An aquatic basin twenty by fifty feet will afford a superficial space of one thousand feet. The soil in which the nymphæas are to be planted may be placed directly on the bottom, or, better still, boxes three to four feet square and one foot deep may be used instead. The soil should be a moderately stiff, fibrous loam, and thoroughly rotten manure, one part manure to two of loam, the whole being composted, if possible, in the fall for spring use In a pond of the above dimensions ten plants of tender nymphæas will cover the whole surface. It is not unusual, in the region of Philadelphia, for a single plant of the night-flowering varieties to measure twelve feet across. Thus, allowing each plant its individuality, six plants of tender nymphæas will suffice for such a pond. But supposing the pond is planted with hardy nymphæas, it would require three of the latter in place of one tender nymphæa - at least for the first season, if immediate effect is desired. Instead of planting in clumps of three, any one who prefers variety may set one plant each of twelve distinct varieties. Hardy and tender nymphæas may be grown in the same pond, if desired; also lotus in variety.
The latter must necessarily be confined to a given space, being grown either in a large tub or in a walled-in section.
Pitcher plant in flower (Sarracenia purpurea). This plant may be naturalised at the side of a pond.
The following twelve hardy nymphæas represent the best (regardless of their selling prices) adapted to an artificial aquatic basin, the best six being marked with a *: Arethusa, Andreana, Gloriosa, *James Brydon,*Marliacea albida, *Marliacea chromatella, *Marliacea rosea, Marliacea flammea, Marliacea rubra punctata, Robinsoni, *William Doogue, *William Falconer.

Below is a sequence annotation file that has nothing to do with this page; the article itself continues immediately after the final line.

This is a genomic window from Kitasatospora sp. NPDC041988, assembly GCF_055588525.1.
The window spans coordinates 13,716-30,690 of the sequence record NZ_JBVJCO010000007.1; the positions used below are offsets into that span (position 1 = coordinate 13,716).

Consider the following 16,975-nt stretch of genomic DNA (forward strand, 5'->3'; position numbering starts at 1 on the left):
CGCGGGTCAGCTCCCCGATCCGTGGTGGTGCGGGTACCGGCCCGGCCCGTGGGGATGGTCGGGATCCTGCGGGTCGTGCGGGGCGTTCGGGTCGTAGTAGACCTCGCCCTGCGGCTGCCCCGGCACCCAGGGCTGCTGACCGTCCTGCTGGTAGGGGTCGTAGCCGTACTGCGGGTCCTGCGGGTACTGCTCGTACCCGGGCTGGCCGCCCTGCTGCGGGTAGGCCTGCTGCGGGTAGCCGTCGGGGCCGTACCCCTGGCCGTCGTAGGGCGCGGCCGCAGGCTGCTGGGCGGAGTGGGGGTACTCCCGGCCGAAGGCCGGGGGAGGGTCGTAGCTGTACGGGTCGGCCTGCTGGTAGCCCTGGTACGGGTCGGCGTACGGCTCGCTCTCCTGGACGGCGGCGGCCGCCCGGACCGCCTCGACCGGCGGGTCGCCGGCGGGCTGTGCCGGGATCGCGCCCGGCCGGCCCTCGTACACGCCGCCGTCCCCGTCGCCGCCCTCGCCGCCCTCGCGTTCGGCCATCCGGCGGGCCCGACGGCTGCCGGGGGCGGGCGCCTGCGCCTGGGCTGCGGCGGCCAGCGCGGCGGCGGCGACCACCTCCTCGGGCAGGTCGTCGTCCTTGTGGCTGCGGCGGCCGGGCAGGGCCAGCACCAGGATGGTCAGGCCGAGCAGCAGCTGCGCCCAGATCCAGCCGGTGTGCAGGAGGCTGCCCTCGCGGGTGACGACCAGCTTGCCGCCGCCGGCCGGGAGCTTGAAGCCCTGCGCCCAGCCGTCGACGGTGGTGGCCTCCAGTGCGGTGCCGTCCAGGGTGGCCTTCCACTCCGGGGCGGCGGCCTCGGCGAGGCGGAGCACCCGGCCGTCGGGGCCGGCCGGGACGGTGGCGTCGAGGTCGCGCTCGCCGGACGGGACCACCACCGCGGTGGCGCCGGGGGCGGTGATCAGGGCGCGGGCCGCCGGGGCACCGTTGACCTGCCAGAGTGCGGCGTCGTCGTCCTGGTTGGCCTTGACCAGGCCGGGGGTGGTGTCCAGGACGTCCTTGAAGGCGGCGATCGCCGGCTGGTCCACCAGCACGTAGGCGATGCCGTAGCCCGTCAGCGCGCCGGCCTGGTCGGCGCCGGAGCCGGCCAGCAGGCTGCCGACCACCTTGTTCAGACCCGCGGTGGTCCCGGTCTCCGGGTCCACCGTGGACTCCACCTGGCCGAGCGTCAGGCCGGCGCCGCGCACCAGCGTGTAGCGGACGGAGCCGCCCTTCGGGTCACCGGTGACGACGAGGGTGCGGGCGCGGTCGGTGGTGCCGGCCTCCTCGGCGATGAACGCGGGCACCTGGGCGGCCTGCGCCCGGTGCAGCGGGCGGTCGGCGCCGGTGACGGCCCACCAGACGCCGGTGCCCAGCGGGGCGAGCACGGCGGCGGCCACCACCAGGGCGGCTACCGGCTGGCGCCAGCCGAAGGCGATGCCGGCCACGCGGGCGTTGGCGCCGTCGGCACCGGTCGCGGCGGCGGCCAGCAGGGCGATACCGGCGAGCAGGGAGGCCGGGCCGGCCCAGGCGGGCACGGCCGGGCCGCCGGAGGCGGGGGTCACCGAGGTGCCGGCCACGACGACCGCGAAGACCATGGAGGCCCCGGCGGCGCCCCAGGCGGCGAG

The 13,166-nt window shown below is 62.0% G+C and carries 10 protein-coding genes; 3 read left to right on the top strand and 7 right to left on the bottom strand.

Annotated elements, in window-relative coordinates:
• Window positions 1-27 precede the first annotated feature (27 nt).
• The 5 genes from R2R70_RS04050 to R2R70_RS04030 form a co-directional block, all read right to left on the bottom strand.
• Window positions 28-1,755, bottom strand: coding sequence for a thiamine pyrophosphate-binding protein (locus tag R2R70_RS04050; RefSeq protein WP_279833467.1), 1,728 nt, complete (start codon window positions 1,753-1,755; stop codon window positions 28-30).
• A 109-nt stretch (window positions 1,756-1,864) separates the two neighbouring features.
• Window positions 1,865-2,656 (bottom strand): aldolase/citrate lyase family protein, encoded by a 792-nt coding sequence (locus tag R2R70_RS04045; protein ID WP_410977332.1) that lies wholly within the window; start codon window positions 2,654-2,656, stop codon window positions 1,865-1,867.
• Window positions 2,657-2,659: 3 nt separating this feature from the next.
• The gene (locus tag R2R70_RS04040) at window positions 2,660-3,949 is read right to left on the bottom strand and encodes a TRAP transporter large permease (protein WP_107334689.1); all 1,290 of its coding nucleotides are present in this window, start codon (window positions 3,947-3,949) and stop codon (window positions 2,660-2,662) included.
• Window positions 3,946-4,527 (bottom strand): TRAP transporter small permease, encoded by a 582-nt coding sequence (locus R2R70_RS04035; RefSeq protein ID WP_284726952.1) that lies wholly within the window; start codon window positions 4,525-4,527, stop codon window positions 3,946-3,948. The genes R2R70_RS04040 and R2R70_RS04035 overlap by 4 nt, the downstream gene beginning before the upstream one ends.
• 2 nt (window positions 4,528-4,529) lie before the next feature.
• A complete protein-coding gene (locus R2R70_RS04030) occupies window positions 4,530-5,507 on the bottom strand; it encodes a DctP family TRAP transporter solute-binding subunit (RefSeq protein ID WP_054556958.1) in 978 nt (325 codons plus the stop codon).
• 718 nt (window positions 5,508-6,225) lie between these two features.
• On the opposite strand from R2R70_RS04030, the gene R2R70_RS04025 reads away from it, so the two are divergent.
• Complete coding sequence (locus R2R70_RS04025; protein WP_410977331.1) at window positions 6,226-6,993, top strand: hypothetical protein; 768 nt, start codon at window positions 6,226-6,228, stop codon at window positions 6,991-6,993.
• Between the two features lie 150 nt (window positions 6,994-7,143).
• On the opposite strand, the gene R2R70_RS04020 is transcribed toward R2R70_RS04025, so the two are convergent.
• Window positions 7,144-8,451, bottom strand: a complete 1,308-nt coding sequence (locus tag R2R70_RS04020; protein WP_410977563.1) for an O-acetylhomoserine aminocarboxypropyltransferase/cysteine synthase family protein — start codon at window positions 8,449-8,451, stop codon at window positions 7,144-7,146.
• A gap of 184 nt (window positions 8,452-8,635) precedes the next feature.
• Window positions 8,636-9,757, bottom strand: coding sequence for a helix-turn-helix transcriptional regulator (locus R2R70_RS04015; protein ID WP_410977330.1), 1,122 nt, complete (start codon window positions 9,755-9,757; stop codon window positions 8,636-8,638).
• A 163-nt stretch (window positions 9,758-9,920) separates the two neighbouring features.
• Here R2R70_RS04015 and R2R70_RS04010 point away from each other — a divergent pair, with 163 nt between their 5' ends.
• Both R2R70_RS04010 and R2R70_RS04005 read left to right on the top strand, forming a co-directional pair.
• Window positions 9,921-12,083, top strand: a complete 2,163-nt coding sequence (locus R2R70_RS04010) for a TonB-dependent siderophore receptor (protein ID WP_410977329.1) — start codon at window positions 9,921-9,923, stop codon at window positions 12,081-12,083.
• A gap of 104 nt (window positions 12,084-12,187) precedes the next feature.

Victoria regit in flower (The upturned leaf-margin of the Victoria makes it unique).
The question may arise as to the omission of such grand varieties as N. Gladstoniana, N. tuberosa Richardsonii, and N. odorata Caroliniana. They are out of place in an aquatic basin of ordinary size, because their growth is too vigorous; they are better adapted to the natural pond, and to places where they do not require to be replanted periodically. Other charming varieties, such as N. Laydekeri rosea, N. helvola, etc., are also omitted; they are so small that they are better adapted to small pools, fountain basins, and tubs. However, they may be planted in the same pond with strong-growing species, provided there is a suitable corner where the more vigorous plants will not encroach upon their domain.
If any one wants twelve tender nymphæas, six of them being day-flowering and six night-flowering, I should recommend: N. Capensis, blue; N. gracilis, white; Mrs. C. W. Ward, pink; N. pulcherrima, blue; Wm, Stone, blue; N. Zanzibarensis rosea, pink; N. dentata, white; George Huster, crimson; Frank Trelease, crimson; O'Marana, pink-red; Jubilee, white; N. rubra rosea, carmine.
Nelumbiums are all good, and all require most liberal culture to obtain the best results. Those of decided colours are: N. album grandiflorum, white; N. kermesinum, pink; N. roseum, deep pink. The most vigorous and commendable varieties are: Shiroman, white, double, extra choice; N. Pekinensis rubrum, brilliant rosy carmine, large and handsome, and its double counterpart, N. Pekinensis rubrum plenum. The forms of N. pygmœa are beautiful, but they do not command attention beside the nobler species of the type.